The Breakdown: Let’s just sweep it all under the rug | SummitDaily.com
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The Breakdown: Let’s just sweep it all under the rug

BRYCE EVANS
summit daily news
Summit County, Colorado
Sports editor Bryce Evans
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Just to warn you, I’m sort of breaking a promise here with what I’m going to write about. I stress the words “sort of,” though, because I’m still going to try to pretend this doesn’t count.

You see, nearly a year ago – after what felt like a full summer of columns about performance enhancing drugs – I said I wouldn’t write about the topic again until something significant was done to start preventing them in major American sports.

That hasn’t happened. At all.

And since that time I haven’t written anything about it.

Until now, but again, only sort of.

So, it was recently announced that Houston Texans’ outside linebacker Brian Cushing failed a drug test last September and will be suspended for the first four games of the 2010 season.

After his reported failed test – which he appealed – Cushing went on to have an incredible season and win The Associated Press’s defensive rookie of the year award.

Now, the AP has decided to revote and, possibly, hand the hardware to someone else.

I thought about trying to write about something else, I really did. I even went all Ken Griffey Jr. about it and decided to sleep on it. It didn’t help. I mean, really, just reread those last three paragraphs and tell me how, if you had a sports column, you could possibly write about something else.

You couldn’t; you wouldn’t; and I can’t.

This story, in a synthetically enhanced nut shell, describes every serious problem with major sports today. That is, excluding issues pertaining to the night time habits of certain NFL quarterbacks and top-ranked golfers.

Let’s start by simply dissecting the timeline of events here: Cushing tests positive in September, appeals, plays the rest of the season, wins the ROY, doesn’t have a hearing about his appeal until February, and then the NFL announces its suspension in the middle of May – the first time anyone in the public (or media) even hears about the positive result.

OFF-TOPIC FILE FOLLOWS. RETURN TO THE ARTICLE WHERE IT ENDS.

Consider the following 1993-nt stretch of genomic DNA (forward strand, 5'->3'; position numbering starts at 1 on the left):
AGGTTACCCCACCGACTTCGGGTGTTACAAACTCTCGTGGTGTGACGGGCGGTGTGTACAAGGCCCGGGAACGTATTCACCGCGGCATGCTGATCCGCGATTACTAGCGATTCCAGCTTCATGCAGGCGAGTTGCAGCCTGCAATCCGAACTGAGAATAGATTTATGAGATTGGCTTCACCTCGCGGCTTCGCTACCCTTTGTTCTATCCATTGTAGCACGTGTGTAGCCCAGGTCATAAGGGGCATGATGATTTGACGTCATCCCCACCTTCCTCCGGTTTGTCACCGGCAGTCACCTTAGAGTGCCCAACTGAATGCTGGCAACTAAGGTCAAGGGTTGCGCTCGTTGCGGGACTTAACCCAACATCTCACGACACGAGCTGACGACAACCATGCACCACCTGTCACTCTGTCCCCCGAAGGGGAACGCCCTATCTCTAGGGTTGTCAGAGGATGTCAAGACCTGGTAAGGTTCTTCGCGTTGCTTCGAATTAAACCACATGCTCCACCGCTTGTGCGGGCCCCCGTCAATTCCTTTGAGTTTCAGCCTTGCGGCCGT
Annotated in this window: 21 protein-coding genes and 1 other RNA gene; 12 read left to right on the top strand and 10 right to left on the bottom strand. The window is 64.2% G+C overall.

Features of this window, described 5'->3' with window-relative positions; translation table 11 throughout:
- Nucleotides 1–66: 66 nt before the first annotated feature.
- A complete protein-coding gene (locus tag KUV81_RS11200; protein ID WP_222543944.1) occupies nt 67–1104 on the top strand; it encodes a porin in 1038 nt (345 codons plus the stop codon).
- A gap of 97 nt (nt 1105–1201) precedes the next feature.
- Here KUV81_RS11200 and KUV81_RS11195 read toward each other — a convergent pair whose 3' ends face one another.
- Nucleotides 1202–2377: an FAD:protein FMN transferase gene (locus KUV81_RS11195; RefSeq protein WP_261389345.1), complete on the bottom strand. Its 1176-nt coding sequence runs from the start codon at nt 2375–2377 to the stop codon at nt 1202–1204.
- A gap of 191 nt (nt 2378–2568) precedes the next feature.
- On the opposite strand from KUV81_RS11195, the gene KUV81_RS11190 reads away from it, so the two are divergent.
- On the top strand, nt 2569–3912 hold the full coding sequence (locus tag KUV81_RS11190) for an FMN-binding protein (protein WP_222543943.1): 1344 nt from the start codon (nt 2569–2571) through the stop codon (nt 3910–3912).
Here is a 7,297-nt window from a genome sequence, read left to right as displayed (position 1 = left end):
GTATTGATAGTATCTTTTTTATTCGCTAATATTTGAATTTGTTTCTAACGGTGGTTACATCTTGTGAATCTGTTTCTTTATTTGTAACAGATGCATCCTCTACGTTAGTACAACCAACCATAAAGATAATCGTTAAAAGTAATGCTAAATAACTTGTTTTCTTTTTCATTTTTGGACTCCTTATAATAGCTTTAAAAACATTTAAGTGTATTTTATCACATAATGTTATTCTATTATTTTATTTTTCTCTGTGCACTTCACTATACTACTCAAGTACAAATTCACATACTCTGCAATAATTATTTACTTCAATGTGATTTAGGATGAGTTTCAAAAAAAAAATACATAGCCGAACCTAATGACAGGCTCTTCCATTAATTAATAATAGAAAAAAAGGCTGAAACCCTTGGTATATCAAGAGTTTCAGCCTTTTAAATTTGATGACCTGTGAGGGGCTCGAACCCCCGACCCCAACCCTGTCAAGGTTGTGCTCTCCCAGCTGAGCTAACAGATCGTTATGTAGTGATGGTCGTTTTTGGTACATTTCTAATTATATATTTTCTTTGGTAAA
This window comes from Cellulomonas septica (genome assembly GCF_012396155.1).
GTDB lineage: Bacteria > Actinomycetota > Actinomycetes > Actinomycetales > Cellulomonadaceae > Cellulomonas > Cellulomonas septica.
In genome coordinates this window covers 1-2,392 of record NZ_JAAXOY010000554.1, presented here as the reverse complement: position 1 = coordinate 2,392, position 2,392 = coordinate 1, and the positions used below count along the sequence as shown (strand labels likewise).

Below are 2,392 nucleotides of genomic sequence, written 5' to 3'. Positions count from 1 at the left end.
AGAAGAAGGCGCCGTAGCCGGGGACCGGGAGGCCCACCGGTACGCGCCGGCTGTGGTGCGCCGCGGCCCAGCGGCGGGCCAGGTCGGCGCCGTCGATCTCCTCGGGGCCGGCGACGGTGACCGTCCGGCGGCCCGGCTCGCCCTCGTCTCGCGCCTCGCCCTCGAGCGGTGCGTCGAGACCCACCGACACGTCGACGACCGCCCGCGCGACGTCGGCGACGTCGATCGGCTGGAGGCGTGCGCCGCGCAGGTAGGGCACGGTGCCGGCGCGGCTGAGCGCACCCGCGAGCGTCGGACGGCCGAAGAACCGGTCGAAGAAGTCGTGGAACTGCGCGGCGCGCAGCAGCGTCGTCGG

See a problem here? I hope you do.

If a player tests positive under the current NFL policies, they don’t have to miss a single game during that season if they appeal the results of the test. And if they do appeal, they don’t have to provide any evidence or reasons why the test was wrong until February. February! For Cushing, that means it was six months from the time of his positive test and when the NFL heard his appeal.

Sure, I know testing can make mistakes and every player deserves the right to appeal, but how could it possibly take half a year until the NFL even tries listening to the appeal?

The NFL, which has tried extremely hard in the past few years to clean up its image, is somehow still completely dropping the ball in terms of its anti-doping policies. The secretive and lax methods it has right now are, for lack of a better word, a joke. There’s no transparency and there’s no true effort to truly discourage players from taking the PEDs. A four-game suspension without pay isn’t going to deter someone from trying to cheat in order to raise their playing level and, in return, their paying level.

The NFL doesn’t seem to want to catch these guys, and certainly would rather keep it quiet than let people know that players are doing this.

But, upon hearing this, most in the media – and specifically the AP – are somehow more outraged by the fact Cushing went on to win an award during his doping season. After all, how could the evil NFL trick these poor writers into voting for a doper?

Now, they’re revoting. Maybe Cushing still wins, maybe he doesn’t. It doesn’t matter, the AP made its point: The “integrity” of the awards are more important than the integrity of the game.

The writers want to pretend their votes didn’t happen. The NFL wants to (constantly) pretend that doping isn’t a problem in its sport. And through it all, one sad fact about sports is clear: Neither the press nor the leagues they cover truly care about righting the wrong here.

Everyone cares more about their own reputations than actually fixing a system that’s obviously broken.

And speaking of broken, I think I’ll just take a cue from the NFL and AP and pretend I didn’t break that promise about writing on PEDs. After all, my reputation’s at stake here.


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